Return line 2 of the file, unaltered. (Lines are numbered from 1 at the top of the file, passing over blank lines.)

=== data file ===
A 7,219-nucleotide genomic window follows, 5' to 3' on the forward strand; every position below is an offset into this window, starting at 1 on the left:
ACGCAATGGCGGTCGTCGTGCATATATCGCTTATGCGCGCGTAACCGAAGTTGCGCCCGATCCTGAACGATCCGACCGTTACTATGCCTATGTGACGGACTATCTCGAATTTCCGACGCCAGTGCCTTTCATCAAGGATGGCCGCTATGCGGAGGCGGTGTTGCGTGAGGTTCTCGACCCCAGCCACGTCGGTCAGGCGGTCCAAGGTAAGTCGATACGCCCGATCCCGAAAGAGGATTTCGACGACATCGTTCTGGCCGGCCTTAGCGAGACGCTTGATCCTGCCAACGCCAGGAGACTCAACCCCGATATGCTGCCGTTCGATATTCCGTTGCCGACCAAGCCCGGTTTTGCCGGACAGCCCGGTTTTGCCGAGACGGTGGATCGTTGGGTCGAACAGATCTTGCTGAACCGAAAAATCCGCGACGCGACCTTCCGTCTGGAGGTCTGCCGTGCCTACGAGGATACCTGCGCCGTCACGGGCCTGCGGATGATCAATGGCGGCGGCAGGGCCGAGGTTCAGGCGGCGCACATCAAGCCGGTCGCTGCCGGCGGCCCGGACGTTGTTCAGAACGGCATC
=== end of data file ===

ACGCAATGGCGGTCGTCGTGCATATATCGCTTATGCGCGCGTAACCGAAGTTGCGCCCGATCCTGAACGATCCGACCGTTACTATGCCTATGTGACGGACTATCTCGAATTTCCGACGCCAGTGCCTTTCATCAAGGATGGCCGCTATGCGGAGGCGGTGTTGCGTGAGGTTCTCGACCCCAGCCACGTCGGTCAGGCGGTCCAAGGTAAGTCGATACGCCCGATCCCGAAAGAGGATTTCGACGACATCGTTCTGGCCGGCCTTAGCGAGACGCTTGATCCTGCCAACGCCAGGAGACTCAACCCCGATATGCTGCCGTTCGATATTCCGTTGCCGACCAAGCCCGGTTTTGCCGGACAGCCCGGTTTTGCCGAGACGGTGGATCGTTGGGTCGAACAGATCTTGCTGAACCGAAAAATCCGCGACGCGACCTTCCGTCTGGAGGTCTGCCGTGCCTACGAGGATACCTGCGCCGTCACGGGCCTGCGGATGATCAATGGCGGCGGCAGGGCCGAGGTTCAGGCGGCGCACATCAAGCCGGTCGCTGCCGGCGGCCCGGACGTTGTTCAGAACGGCATC